The clustering features of the nearest-neighbor method was similar to that of the centroid method (Fig. 1). Fifteen cultivars and inbreds were clustered based on smallest to largest genetic distance, and the clustering core was not distinct. This is especially true of cultivars and inbreds which were not related (i.e. large genetic distance) such as 'Nanjingei' (#15), Jin 4-3-1 (#2), 'Pingli' (#9), Shifeng-8 (#11), and Changmi-1 (#7).
The clustering feature of the furthest-neighbor method and squares sum of dispersion methods were similar and clustering cores were distinct (Fig. 2). All cultivars and inbreds were affected mainly by early maturity and high productivity. Jin 4-3-1 (#2) 3511 (#6), 58-663 (#1) and Jiyu-2 (#14) all possessed high productivity and downy mildew resistance and were classified into one group. Changmi-1 (#7) and Pingli (#9), which possessed early maturity, formed one clustering core.
The clustering results of group-average (representing a flexible method) and median methods were similar (Fig. 3). Clustering cores were obvious when the genetic distances were short as depicted by the furthest-neighbor method. When genetic distances among cultivars and inbreds were larger, the nearest-neighbor method was not to be found an adequate classifier and groups were merged one by one.
In summary, the clustering of 15 cultivars and inbreds by the furthest-neighbor method fit the synthetic al expression of traits, and therefore can be used as a guide for the selection parents in a hybrid breeding program,. Six groups of cultivars and in breeds were analyzed further, and representative traits and common features were found (Table 1).
Discussion. Parental selection is the key for cross-breeding. Cultivars or inbreds with distinctly different genetic distances are often selected for crossing. Thus, it is necessary to select the most appropriate methods for estimating genetic distance. Different methods directly affect the clustering of germplasm. It is regarded that the Majalanobis distance estimated by picotal condensation is a good predictor of early yield and productivity. This genetic distance estimate showed cultivar differences for quantitative traits related to yield in this study. Thus, the use of this method of genetic distance estimation coupled with an appropriate clustering method can be an important guide to the selection of parents in a plant improvement program.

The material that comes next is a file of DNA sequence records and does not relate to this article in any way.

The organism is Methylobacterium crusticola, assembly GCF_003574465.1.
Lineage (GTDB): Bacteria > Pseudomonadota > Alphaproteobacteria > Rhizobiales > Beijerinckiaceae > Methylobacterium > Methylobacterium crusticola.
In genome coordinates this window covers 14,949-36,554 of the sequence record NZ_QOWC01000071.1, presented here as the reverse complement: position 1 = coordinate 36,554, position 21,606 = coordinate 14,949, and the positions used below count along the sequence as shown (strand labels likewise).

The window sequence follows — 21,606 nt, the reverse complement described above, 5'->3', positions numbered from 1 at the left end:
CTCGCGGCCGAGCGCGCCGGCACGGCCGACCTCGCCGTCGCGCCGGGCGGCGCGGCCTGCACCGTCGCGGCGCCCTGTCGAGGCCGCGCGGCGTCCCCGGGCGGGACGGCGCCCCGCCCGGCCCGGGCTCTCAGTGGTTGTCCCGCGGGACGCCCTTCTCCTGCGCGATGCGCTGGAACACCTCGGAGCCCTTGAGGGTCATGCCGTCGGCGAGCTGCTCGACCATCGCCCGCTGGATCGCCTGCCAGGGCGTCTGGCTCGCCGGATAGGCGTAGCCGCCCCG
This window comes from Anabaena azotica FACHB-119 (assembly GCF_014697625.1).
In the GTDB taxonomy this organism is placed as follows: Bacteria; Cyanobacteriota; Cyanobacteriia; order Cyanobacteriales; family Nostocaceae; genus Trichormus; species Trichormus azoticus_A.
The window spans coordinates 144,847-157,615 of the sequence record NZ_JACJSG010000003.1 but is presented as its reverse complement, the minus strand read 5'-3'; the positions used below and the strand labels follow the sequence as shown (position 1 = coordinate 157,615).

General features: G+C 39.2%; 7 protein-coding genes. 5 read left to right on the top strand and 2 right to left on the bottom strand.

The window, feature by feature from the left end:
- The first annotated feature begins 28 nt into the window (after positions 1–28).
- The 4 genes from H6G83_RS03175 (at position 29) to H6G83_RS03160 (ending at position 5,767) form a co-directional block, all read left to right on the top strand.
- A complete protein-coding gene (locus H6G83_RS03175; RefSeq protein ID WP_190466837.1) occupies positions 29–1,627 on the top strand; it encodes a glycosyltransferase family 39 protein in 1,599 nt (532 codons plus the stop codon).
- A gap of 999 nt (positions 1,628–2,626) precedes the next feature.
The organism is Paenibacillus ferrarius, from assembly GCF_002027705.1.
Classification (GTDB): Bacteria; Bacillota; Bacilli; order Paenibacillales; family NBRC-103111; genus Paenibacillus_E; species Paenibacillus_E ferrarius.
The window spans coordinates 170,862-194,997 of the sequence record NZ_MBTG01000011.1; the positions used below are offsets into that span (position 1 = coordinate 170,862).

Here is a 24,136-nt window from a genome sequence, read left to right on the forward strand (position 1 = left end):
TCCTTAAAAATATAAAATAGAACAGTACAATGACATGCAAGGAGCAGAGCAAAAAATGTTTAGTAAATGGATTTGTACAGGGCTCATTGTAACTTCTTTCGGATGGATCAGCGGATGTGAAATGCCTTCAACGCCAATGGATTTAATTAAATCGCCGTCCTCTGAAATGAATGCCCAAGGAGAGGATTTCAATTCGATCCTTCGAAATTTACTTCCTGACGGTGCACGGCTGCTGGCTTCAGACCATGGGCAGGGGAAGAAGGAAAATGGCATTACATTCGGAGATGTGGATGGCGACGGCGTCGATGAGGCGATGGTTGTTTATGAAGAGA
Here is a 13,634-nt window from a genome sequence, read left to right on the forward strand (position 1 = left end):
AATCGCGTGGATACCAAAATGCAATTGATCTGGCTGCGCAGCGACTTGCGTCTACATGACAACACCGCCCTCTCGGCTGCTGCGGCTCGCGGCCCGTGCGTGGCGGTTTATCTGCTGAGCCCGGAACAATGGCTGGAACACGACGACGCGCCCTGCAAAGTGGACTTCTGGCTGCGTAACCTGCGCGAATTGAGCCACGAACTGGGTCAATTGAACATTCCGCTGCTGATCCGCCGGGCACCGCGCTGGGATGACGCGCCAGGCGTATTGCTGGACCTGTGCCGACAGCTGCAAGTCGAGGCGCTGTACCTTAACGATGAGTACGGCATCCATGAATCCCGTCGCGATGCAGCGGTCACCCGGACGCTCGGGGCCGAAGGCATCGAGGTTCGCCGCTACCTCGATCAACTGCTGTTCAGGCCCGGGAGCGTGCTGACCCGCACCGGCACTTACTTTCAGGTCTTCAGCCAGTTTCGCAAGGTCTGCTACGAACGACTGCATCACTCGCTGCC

Table 1. cultivar clustering and representative traits.
Cultivar or inbreds
||3511, Jiyu-2, 58-663, Jin 4-3-1
||x1, x2, x10 x16, x17
||Much more number of leaves in growth season, long and large fruit, more fruits per plant, high total production.
||Heiden-1. 121713, Jin 1717
||x3, x6 , x21 , x22
||Light fruit weight, fruit developing quickly, not highly productive (between high productive type and early maturity type
||Jinan, Mai Jue 82, Baitou shuang
||x7, x8, x11
||Large number and index of leaf area in early stage, nutritive growth luxuriant, not good at later stage.
||x15 , x20 , x4, x5, x14
||Early maturity, not resistant to downy mildew, more harvested fruit and high early yield, typical of early maturity cultivars.
||x4, x2 , x13, x14
||Early pistillate flowering, fairly early maturity and high production.
||x1, x2 , x4 , x5,
||Many harvested fruits, and effective branches, the typical of early mature cultivars.